Immunohistochemistry (IHC) for VSIG1, MUC17, CTSE, TFF2 and REG4 in a panel of routinely formalin fixed and paraffin embedded SSA/Ps, hyperplastic polyps, adenomatous polyps, and control specimens was done to further validate the RNA-seq data, identify the cell types involved in overexpression and to investigate their potential diagnostic utility for differentiating SSA/Ps from other polyps. All control and polyp specimens were reviewed by an expert GI pathologist (MPB).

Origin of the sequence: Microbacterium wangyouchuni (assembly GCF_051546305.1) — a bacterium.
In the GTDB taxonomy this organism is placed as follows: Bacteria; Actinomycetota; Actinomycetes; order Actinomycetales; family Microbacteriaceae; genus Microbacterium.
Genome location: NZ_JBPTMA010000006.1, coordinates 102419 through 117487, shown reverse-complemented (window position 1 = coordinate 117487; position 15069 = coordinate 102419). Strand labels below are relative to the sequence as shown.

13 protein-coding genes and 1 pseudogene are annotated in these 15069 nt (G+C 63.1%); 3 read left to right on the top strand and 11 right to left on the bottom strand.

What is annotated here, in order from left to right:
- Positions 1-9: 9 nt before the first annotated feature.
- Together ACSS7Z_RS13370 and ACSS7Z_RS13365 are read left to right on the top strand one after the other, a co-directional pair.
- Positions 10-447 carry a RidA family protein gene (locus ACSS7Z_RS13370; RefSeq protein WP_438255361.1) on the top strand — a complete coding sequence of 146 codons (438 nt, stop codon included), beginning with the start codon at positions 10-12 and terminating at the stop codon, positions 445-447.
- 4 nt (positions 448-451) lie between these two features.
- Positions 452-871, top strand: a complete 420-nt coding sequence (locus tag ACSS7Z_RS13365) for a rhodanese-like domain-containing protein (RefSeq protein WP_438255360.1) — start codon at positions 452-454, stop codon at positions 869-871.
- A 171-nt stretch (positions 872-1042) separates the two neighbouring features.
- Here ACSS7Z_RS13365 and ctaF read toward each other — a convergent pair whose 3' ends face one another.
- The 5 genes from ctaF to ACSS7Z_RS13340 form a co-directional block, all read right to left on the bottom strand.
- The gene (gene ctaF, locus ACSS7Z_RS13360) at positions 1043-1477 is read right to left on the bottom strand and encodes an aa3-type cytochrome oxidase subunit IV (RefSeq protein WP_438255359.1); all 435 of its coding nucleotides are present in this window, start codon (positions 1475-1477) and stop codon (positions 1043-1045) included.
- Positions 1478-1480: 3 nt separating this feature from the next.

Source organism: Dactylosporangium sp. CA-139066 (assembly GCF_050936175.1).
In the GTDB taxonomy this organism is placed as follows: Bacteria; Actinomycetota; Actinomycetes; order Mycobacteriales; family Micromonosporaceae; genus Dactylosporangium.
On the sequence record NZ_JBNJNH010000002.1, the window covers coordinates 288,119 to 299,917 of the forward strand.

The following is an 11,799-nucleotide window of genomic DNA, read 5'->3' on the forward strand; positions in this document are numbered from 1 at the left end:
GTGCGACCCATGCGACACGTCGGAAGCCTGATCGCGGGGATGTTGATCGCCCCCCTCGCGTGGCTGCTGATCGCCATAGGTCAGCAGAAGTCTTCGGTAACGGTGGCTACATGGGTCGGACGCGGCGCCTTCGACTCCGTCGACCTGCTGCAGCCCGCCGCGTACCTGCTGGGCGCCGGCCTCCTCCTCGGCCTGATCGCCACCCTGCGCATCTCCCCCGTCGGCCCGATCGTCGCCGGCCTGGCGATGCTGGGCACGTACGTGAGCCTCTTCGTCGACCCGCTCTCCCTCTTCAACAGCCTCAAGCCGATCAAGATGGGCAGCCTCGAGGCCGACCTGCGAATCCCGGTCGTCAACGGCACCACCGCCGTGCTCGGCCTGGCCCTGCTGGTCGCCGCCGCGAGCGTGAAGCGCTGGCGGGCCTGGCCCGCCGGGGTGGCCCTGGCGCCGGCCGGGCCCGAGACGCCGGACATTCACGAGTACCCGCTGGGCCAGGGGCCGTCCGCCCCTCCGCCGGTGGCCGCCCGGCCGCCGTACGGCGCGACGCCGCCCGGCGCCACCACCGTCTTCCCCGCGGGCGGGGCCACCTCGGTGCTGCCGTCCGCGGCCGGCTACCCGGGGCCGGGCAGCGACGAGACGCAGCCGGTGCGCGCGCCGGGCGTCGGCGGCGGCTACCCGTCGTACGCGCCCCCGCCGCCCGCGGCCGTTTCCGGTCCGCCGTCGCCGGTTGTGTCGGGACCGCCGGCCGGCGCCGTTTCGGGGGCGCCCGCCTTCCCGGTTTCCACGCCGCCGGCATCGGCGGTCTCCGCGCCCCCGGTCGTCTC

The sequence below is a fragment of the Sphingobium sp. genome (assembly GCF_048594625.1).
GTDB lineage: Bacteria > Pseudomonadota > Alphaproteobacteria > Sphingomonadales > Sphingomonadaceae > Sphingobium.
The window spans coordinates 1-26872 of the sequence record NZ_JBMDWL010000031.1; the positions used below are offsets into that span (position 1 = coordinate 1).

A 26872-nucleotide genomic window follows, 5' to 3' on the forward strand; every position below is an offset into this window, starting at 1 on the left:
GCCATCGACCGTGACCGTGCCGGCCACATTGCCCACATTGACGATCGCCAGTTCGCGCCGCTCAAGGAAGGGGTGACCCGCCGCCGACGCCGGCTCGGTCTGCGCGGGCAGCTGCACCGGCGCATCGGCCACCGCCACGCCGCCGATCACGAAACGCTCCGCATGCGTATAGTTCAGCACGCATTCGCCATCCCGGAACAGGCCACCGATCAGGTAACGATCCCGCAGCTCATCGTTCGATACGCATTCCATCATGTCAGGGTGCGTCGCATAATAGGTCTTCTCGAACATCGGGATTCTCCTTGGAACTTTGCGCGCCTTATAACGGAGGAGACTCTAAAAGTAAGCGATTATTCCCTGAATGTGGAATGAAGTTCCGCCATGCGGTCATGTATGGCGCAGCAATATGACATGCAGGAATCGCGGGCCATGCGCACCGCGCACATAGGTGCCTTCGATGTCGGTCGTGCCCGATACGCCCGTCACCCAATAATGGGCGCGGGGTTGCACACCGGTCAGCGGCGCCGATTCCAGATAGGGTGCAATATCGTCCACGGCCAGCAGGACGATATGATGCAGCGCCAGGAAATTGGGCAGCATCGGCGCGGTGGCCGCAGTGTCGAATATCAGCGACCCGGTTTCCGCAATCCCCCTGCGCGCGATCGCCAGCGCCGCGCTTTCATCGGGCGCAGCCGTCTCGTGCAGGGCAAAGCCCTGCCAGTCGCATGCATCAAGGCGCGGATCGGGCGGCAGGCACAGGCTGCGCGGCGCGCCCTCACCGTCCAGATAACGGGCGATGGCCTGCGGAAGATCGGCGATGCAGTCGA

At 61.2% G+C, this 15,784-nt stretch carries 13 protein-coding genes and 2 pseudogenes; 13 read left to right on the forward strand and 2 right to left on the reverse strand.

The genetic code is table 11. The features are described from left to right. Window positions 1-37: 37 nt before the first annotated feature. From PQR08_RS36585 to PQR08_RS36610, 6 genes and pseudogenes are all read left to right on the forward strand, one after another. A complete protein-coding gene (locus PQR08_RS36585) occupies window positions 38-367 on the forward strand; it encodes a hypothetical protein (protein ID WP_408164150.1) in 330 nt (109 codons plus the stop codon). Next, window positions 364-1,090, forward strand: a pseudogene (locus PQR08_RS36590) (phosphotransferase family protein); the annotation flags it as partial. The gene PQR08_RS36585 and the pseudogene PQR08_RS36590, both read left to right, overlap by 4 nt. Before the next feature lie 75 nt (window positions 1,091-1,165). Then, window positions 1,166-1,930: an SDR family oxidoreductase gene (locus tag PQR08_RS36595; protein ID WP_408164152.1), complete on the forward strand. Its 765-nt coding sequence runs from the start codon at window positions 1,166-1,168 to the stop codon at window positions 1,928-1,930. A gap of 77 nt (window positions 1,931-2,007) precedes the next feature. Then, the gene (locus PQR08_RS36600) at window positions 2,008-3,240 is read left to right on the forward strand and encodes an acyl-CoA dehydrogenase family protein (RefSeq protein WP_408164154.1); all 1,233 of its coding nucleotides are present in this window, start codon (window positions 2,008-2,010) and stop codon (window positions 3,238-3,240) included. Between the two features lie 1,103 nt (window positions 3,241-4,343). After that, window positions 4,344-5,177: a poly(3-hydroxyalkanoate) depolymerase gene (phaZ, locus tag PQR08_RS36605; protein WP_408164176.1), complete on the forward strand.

We found intense and unique patterns of staining for VSIG1, MUC17, CTSE and TFF2 that differentiated SSA/Ps from other polyps and controls (Figure 4, Table 3). Immunostaining for VSIG1 was absent in control colon (Figure 4A), whereas with both syndromic (Figure 4B) and sporadic SSA/Ps (Figure 4C) there was intense (3 to 4+, on a scale of 0–4, 4 being highest) staining of most epithelial cell junctions (>70%) in both the luminal surface and along the crypt axis (Figure 4, Table 3, Figure S2F in File S1). Hyperplastic polyps (Figure 4D) showed trace to 1+ immunostaining in ∼25% of epithelial cells. Adenomatous polyps (Figure 4E) showed trace or no staining. Immunostaining for MUC17 in the cytoplasm of control colon epithelium was trace, whereas with SSA/Ps there was a distinctive pattern of staining that was 2 to 3+ in the cytoplasm of approximately 60% of epithelial cells and most pronounced at the luminal surface, but which progressively decreased toward the crypt bases (Figure 4, Table 3). Hyperplastic polyps showed trace to 1+ staining in <10% of luminal epithelial cells. Adenomatous polyps showed only trace diffuse immunostaining. Immunostaining for CTSE was only trace in the cytoplasm of surface epithelial cells in control colon, whereas with both syndromic and sporadic SSA/Ps there was 3 to 4+ staining of the cytoplasm in approximately 75% of epithelial cells that was often more pronounced at the luminal surface but also extended along the crypt axis (Figure 4, Table 3). Hyperplastic polyps showed only trace to 1+ immunostaining in <25% of epithelial cells. Adenomatous polyps showed only trace staining in rare glands. Immunostaining for TFF2 showed trace to no staining in control colon luminal epithelial cells, whereas SSA/Ps showed 3 to 4+ staining of goblet cell mucin in >60% of both surface and crypt cells (Figure 4, Table 3). Hyperplastic polyps also showed 2 to 3+ immunostaining of goblet cell mucin in >60% of surface and crypt cells. Adenomatous polyps showed only trace staining in <10% of luminal epithelial cells.